Apr 3, 2013; Salt Lake City, UT, USA; Denver Nuggets head coach George Karl reacts to a call during the second half against the Utah Jazz at EnergySolutions Arena. The Nuggets won 113-96. Mandatory Credit: Russ Isabella-USA TODAY Sports

End of the season awards

I come to you tonight antsy with anticipation. I can’t remember the last night that there wasn’t any form of basketball on television. I’m not exactly sure what to do with myself. Maybe it’s loneliness I’m feeling. Maybe it’s anxiety. I’m not sure. I just know that it doesn’t feel right without basketball. It’s only a two-day break and maybe I need it but I’m definitely feeling a bit queasy. I’ll probably end up re-watching some games on League Pass or playing a couple games of NBA 2k13. But for now, I’ll just write. Because that’s the greatest meditation I have.

I’ll tell you what I DON’T have — an MVP ballot. But that’s okay; that’s the beauty of blogging. I don’t need one. I can come to you today with a set of opinions. Agree or disagree, either is fine by me, but I’m going to use this down time to share my “end of the season” awards.

Feb 14, 2013; Oklahoma City, OK, USA; Miami Heat forward LeBron James (6) handles the ball against Oklahoma City Thunder forward Kevin Durant (35) during the second half at the Chesapeake Energy Arena. Mandatory Credit: Mark D. Smith-USA TODAY Sports

MVP – 1. LeBron James 2. Kevin Durant 3. Carmelo Anthony 4. Chris Paul 5. Tim Duncan

This is a no-brainer. If someone wants to be that asshole to put Kevin Durant No. 1 on their ballot, then they shouldn’t be given a ballot next year. James is having one of the greatest seasons of all time and was the catalyst in the second longest winning streak in NBA history. In February, he averaged nearly 30 points, over seven assists and over seven rebounds while shooting a mind-boggling 64.1 percent from the floor. I don’t really know what else to say — there’s really no argument for anyone else.

It speaks volumes to just how amazing LeBron has been that Kevin Durant had his best season as a pro and still shouldn’t receive a single No. 1 place vote. Durant was awesome. He increased his assist rate, his TrueShooting% and improved defensively while leading Oklahoma City to the No. 1 seed. Durant’s the second best player on the planet and this year really separated him and LeBron from the rest of the pack.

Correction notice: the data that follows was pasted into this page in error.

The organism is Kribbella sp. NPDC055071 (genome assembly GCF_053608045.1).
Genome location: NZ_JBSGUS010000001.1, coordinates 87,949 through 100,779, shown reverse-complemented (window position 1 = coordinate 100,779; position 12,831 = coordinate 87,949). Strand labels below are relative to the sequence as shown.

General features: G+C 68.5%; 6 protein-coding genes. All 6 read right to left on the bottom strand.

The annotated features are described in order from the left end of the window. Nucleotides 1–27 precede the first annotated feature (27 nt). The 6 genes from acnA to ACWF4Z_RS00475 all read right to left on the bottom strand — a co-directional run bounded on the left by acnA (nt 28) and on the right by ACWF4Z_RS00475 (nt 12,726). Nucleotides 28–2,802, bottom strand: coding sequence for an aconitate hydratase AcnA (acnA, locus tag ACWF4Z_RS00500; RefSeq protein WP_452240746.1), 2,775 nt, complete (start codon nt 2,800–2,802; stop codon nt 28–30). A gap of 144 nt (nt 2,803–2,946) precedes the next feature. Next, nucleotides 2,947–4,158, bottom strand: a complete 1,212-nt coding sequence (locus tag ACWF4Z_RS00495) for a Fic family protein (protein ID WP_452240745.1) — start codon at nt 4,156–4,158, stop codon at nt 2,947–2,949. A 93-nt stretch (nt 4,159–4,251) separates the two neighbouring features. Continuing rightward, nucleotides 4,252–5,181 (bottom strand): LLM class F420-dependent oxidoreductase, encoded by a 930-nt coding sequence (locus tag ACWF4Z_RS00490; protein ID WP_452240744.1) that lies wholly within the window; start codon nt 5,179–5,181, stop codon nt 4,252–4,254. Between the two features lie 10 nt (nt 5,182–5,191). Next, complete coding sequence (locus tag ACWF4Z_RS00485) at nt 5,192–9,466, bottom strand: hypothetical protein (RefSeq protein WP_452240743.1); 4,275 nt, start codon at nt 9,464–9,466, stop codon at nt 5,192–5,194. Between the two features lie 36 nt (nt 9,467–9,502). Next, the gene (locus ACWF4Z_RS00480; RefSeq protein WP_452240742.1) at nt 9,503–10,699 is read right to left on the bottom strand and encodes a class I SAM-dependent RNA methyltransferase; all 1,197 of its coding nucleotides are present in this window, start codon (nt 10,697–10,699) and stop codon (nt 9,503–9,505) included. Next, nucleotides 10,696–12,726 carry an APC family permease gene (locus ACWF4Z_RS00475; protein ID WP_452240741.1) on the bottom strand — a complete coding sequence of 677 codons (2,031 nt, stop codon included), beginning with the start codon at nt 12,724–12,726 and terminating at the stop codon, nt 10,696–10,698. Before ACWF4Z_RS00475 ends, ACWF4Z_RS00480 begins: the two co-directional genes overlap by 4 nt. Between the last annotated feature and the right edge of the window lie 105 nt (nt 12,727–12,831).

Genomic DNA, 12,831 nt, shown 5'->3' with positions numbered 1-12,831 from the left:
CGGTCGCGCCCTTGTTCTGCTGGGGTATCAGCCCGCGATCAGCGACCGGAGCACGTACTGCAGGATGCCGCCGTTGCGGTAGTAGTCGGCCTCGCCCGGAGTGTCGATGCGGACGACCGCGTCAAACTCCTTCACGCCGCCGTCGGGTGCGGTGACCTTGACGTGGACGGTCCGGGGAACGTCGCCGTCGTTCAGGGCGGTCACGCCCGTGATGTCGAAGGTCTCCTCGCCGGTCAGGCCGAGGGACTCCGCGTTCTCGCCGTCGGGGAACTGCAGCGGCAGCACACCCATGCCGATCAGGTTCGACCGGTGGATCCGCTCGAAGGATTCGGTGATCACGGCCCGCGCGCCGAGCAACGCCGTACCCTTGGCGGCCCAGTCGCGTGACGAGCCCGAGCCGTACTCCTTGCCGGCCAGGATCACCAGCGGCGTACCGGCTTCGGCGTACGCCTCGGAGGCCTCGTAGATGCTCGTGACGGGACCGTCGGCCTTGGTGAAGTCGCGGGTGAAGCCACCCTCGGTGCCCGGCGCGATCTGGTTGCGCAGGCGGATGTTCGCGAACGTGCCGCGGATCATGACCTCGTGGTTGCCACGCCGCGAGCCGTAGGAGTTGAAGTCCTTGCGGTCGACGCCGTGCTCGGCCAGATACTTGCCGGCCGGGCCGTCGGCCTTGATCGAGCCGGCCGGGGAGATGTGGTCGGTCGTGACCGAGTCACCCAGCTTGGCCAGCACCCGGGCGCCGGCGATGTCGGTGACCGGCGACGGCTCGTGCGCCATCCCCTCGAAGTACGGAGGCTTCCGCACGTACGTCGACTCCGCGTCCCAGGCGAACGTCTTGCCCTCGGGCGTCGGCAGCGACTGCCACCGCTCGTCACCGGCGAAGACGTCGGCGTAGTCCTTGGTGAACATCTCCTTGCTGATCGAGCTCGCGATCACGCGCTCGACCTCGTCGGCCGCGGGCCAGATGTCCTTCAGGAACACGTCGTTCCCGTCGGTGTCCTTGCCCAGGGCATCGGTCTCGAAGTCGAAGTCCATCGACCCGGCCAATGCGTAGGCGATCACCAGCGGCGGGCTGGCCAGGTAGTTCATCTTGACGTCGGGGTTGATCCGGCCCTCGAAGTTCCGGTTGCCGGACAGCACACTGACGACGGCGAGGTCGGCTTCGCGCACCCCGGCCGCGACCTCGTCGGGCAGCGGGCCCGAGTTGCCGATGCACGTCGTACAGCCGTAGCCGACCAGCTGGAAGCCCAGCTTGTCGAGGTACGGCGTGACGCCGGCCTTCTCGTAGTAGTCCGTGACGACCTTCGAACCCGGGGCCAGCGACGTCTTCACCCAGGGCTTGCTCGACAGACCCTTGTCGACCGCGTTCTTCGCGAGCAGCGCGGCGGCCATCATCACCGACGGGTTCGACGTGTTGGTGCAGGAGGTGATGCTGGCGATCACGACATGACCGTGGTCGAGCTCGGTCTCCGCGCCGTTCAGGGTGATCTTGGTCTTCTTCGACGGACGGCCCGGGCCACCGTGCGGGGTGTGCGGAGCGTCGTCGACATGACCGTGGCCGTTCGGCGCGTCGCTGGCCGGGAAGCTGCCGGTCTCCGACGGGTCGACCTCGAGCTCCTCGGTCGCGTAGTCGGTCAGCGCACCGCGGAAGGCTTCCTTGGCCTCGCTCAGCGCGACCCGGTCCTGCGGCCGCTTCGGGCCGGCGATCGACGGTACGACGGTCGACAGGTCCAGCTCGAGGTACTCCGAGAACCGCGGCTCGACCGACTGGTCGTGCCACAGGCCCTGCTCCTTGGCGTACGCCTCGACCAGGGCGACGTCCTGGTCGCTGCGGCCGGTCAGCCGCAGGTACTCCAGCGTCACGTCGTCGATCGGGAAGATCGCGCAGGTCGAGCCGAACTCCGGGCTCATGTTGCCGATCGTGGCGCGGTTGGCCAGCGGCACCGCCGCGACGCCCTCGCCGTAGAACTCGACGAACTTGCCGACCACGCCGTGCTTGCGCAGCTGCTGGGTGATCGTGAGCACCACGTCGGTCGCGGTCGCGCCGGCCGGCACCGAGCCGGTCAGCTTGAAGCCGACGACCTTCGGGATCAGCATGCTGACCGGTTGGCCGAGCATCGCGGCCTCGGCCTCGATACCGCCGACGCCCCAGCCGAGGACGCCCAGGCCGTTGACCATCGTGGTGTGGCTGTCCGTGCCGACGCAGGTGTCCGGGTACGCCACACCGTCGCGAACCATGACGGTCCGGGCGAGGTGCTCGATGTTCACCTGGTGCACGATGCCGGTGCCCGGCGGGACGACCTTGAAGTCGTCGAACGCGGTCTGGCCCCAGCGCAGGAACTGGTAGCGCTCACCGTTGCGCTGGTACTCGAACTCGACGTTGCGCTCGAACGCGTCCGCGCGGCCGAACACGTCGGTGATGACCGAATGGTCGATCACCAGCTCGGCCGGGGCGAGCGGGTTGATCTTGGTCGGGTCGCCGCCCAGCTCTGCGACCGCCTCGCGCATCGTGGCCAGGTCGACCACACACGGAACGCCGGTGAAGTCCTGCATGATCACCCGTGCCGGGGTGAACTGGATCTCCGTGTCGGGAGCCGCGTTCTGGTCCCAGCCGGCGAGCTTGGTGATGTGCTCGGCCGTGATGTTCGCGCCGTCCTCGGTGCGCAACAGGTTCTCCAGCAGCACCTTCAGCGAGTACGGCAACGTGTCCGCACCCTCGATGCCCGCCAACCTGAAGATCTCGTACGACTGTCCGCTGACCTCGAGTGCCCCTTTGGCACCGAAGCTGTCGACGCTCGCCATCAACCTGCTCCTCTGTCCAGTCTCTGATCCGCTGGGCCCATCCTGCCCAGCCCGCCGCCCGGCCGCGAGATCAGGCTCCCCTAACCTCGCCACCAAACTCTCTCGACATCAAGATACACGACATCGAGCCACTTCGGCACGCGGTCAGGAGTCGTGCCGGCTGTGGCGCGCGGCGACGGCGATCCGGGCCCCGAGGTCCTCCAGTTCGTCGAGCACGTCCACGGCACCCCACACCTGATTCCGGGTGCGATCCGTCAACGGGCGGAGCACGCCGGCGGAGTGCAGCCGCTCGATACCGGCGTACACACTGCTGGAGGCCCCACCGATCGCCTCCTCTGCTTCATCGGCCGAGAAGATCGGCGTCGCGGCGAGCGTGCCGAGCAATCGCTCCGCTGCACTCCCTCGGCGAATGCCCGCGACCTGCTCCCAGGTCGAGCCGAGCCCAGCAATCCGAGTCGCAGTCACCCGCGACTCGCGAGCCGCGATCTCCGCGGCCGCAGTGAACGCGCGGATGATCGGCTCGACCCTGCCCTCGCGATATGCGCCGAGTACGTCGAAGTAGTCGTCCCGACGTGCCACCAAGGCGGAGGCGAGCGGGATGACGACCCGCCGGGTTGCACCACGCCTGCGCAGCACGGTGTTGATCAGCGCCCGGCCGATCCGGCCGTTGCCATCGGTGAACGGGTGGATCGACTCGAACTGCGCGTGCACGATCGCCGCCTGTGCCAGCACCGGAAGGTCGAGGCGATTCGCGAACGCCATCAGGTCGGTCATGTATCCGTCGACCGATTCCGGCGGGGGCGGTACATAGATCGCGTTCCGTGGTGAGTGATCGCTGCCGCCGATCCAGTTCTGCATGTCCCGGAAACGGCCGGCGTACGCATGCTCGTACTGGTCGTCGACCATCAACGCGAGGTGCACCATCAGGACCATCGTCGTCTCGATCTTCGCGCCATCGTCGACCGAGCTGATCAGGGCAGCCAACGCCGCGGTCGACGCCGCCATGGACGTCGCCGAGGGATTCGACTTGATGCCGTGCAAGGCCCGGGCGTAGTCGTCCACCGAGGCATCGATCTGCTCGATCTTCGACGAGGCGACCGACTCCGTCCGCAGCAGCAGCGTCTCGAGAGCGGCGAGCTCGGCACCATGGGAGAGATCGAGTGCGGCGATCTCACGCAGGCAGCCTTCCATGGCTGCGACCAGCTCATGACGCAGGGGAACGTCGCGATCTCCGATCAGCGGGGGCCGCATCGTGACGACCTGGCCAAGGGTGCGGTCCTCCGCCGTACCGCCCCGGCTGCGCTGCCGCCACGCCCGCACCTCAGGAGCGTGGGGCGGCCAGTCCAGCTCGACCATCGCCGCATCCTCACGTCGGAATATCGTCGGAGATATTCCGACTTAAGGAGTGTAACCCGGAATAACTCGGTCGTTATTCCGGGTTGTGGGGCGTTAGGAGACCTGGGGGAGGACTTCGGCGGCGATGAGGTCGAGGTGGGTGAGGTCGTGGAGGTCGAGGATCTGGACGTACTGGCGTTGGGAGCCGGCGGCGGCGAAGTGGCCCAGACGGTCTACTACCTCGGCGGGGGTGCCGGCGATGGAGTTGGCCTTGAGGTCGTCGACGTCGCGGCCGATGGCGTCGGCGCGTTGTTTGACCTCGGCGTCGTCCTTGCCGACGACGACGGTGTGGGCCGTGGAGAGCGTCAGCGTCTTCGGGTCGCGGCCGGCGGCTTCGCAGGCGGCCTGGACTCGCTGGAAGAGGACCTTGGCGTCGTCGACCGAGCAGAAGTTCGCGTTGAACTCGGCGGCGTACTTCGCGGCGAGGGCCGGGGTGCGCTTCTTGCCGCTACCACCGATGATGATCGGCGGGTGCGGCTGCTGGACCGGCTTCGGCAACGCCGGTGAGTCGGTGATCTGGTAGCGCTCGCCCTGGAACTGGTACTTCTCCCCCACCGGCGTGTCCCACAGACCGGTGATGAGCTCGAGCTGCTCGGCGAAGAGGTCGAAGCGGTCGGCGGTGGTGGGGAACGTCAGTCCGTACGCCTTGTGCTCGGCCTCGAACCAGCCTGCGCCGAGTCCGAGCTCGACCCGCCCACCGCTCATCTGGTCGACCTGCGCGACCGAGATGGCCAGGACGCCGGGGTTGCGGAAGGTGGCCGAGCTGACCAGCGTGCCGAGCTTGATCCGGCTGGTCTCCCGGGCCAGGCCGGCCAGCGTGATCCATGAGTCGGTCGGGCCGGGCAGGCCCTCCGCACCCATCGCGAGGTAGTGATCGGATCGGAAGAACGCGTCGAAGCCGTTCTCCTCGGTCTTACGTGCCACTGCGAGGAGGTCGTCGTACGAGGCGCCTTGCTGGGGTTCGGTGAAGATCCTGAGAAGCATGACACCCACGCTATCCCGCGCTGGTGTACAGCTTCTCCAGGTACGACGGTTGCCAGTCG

Anthony, Paul and Duncan were all great. Anthony stole the scoring title within the Knicks’ system, which was impressive, and he’s arguably the hottest player entering the postseason. If it were possible to give Chris Paul Coach of the Year, I’d do it. Duncan steamrolled through the season with arguably his best statistical season of his career. And umm, he’s 36.

April 17, 2013; Portland, OR, USA; Portland Trail Blazers point guard Damian Lillard (0) dribbles past Golden State Warriors point guard Stephen Curry (30) in the first half at the Rose Garden. Mandatory Credit: Jaime Valdez-USA TODAY Sports

Rookie of the Year – 1. Damian Lillard 2. Anthony Davis 3. Bradley Beal

I’ve gone back-and-forth on this award all season long. My heart wants to pick Davis, but my mind keeps telling me Lillard. Cascada told me to listen to my heart, but, begrudgingly, I had to go with Lillard. Lillard was thrown in the fire immediately and didn’t disappoint. He has his flaws — his shot selection leaves some to be desired and, like most rookies, he struggles on defense — but overall his season was so impressive that he’s got my vote.

NBA heads around the internet have made a great argument for Davis, but the time he missed due to injury does matter (Lillard led the league in minutes). When I think back on Davis’ rookie year I won’t remember any specific games or moments. I’ll remember how much potential he flashed and I’ll remember his incredible efficiency but I won’t have a moment to put in my memory banks to come back on and say “THAT’S A ROOKIE OF THE YEAR MOMENT.” Lillard on the other hand scored 38 in a duel against Kobe and had this magnificent 37 point performance against the Warriors.

Beal started slow but came on near the end of the year. A case could be made to put Drummond in the third spot but if I’m going to deduct points from Davis for missing games then I have to for Drummond too. Beal has played like a potential All-Star since (ironically) the All-Star break. He and John Wall made the Washington Wizards a tough team night-in and night-out.

April 15, 2013; Oakland, CA, USA; Golden State Warriors point guard Jarrett Jack (2) dribbles the ball against San Antonio Spurs point guard Patty Mills (8) and power forward Matt Bonner (15) during the second quarter at Oracle Arena. Mandatory Credit: Kelley L Cox-USA TODAY Sports

Sixth Man of the Year – 1. Jarrett Jack 2. JR Smith 3. Jamal Crawford